Example 1

Synthesis of White Reflective Particles with Positive Zeta Potential with AOT Surfactant in Dodecane

PDMS-MA (2.08 g), dodecane (75 g), Span 85 (1.03 g of 50% solution in dodecane) and titania (10.3 g) are charged to 250 mL three-necked flask. Subaseals are placed into each of the necks, and the flask is placed in a sonic bath at 100% power, 37 Hz for 30 minutes. The flask is removed from the sonic bath and is fitted with an overhead stirrer, condenser and nitrogen bubbler. Nitrogen is bubbled through the dispersion for 30 minutes. The flask is replaced into a sonic bath preheated to 80° C. and at 100% power, 37 Hz. A mixture prepared from AIBN (0.214 g), MMA (10.3 g) and N6666 SPMA (0.103 g) is added to the dispersion at a rate of 3.8 mL per hour. The reaction is continued for 4 hours (from the start of addition). The flask is removed from the sonic bath and allowed to cool to room temperature.

The dispersion is filtered through a 50 micron cloth and washed 3 times in dodecane using centrifugation for 15 minutes at 10 000 rpm, removing the supernatant from the particles and replacing with fresh dodecane. Solid content is calculated to be 51.1 weight %. Average particle size observed by SEM and measured using Image J software is 514 nm. Particles are observed by TEM and show clearly individual pigment particles coated with a layer of polymer.

An electrophoretic ink is prepared by vortex mixing 0.0615 g of particles (51.1% solid content), 0.0617 g of AOT (5.00 wt % solution in dodecane) and 1.9264 g of dodecane. The dispersion is then roller mixed for 30 minutes. Two drops of this dispersion is added to 1.0 ml of dodecane and roller mixed for 30 minutes. The zetapotential of the diluted sample is measured using a Malvern NanoZS particle analyser. zP: +44 mV

An electrophoretic ink is prepared by vortex mixing 0.3015 g of particles (51.1% solid content), 0.0603 g of AOT (5.00 wt % solution in dodecane) and 1.6491 g of dodecane. The dispersion is roller mixed for 30 minutes.

The colour coordinates of this dispersion are measured using an X-rite Color i5 spectrophotometer in a 50 micron thickness glass cell and are: L* 76.38, a* −2.12, b* −2.03 and Y is 50.50.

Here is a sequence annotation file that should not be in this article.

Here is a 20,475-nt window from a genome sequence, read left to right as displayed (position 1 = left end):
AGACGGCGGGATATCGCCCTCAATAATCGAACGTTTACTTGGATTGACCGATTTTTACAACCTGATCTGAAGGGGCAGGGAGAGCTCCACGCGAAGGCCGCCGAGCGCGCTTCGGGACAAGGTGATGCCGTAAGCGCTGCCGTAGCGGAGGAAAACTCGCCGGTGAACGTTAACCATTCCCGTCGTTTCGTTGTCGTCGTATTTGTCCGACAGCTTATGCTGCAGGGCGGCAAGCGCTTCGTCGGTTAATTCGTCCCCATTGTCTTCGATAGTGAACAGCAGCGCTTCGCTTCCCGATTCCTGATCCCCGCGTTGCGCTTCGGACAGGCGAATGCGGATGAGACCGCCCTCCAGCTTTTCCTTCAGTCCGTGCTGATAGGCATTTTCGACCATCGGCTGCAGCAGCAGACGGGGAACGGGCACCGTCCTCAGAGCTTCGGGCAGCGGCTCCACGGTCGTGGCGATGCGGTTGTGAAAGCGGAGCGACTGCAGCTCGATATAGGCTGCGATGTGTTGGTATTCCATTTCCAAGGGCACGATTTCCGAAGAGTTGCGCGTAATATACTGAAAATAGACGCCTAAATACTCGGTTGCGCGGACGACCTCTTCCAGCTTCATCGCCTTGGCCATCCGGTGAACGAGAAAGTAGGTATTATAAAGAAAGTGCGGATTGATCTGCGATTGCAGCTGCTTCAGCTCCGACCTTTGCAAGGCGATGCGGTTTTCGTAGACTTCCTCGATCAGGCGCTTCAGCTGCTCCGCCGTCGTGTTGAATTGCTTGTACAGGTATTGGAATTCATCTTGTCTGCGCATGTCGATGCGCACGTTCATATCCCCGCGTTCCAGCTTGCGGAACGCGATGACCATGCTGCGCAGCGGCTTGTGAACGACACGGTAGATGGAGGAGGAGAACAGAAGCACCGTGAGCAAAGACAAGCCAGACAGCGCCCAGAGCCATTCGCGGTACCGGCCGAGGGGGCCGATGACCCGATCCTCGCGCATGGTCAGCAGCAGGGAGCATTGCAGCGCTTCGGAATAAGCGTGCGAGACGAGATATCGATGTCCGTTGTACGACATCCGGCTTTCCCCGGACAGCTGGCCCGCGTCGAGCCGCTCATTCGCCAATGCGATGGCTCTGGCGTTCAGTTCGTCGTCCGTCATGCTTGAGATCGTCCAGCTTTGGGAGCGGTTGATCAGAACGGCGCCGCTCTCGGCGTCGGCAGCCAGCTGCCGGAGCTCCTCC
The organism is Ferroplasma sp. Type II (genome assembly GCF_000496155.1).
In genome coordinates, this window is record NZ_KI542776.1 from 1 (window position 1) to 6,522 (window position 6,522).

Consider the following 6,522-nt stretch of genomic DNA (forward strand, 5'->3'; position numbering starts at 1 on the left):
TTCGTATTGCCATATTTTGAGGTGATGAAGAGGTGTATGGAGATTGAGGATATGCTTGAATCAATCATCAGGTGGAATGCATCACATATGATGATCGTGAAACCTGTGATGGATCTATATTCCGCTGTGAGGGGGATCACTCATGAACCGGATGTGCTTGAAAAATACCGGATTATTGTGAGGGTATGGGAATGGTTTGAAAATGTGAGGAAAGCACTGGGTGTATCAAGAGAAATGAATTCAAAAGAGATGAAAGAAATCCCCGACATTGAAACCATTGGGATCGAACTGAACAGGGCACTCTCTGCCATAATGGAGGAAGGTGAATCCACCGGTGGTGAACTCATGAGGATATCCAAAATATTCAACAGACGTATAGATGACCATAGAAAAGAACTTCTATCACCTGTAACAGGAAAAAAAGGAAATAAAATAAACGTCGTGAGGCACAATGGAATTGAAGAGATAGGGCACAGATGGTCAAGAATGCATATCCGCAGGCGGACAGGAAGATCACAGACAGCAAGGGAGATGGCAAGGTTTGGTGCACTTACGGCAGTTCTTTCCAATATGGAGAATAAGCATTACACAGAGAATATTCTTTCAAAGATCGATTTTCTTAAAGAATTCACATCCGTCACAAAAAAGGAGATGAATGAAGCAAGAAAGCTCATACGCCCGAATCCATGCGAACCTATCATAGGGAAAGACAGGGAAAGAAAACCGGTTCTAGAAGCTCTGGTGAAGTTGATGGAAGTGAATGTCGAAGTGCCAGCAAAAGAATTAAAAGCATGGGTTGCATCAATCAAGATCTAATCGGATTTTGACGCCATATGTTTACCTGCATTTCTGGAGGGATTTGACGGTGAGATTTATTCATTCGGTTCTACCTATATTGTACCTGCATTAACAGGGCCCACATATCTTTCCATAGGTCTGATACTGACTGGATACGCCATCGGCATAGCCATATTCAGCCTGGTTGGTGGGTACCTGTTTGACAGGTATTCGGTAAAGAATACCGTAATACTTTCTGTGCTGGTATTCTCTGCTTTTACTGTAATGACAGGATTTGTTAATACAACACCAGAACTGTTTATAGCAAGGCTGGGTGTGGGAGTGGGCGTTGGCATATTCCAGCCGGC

Similarly prepared are the following particles:

TABLE 4 Example TiO2 PIL % PIL zp/mV Y Size 1 TR92 N6666 SPMA 1.0 +44 50.5 514 2 TR92 P8888 SPMA 1.0 +145 52.1 503 3 TR92 NO PIL 0 −10.9 51.3 530 Comparative example 4 RDI-S N6666 SPMA 0.25 +109 50.33 621 5 RDI-S N6666 SPMA 0.5 +107 50.42 467 6 RDI-S N6666 SPMA 0.75 +119 51.55 502 7 RDI-S N6666 SPMA 1.0 +135 52.48 580 8 RDI-S N6666 SPMA 5.0 +207 50.9 528

Example 9

Synthesis of Coloured Reflective Particles with Positive Zeta Potential with AOT Surfactant in Dodecane

PDMS-MA (2.08 g), dodecane (75 g), Span 85 (1.03 g of 50% solution in dodecane) and titania TR92 (10.3 g) are charged to 250 mL three-necked flask. Subaseals are placed into each of the necks, and the flask is placed in a sonic bath at 100% power, 37 Hz for 30 minutes. The flask is removed from the sonic bath and is fitted with an overhead stirrer, condenser and nitrogen bubbler. Nitrogen is bubbled through the dispersion for 30 minutes. The flask is replaced into a sonic bath preheated to 80° C. and at 100% power, 37 Hz. A mixture prepared from AIBN (0.21 g), MMA (10.3 g) and N6666 SPMA (0.10 g), Yellow dye 1 (1.03 g) and toluene (6 ml) (is added to the dispersion at a rate of 3.8 mL per hour. The reaction is continued for 4 hours (from the start of addition). The flask is removed from the sonic bath and allowed to cool to room temperature.

The bright yellow dispersion is filtered through a 50 micron cloth and washed 3 times in dodecane using centrifugation for 15 minutes at 10 000 rpm, removing the supernatant from the particles and replacing with fresh dodecane. Solid content is calculated to be 53.0 weight %. Average particle size observed by SEM and measured using Image J software is 553 nm.

An electrophoretic ink is prepared using the same procedure as in example 1. The zetapotential of the diluted sample is measured: zP: +105 mV The colour coordinates of this yellow dispersion are: L* 74.38, a* −9.98, b* 61.82 and Y is 47.30.

Similarly prepared are the following particles:

TABLE 5 Wt % Wt % Ex. Dye dye PIL PIL zp/mV Y L* a* b*  9 1 10 N6666 1.0 +105 47.30 74.38 −9.98 61.82 SPMA 10 2 3 N6666 1.0 +165 22.92 54.99 −12.31 −21.54 SPMA 11 1 5 NO PIL 0 −66 52.29 77.46 −14.92 49.08 Comp. ex.

Example 12

Preparation of Carbon Black Polymer Hybrid Particles with Polymerisable Ionic Liquid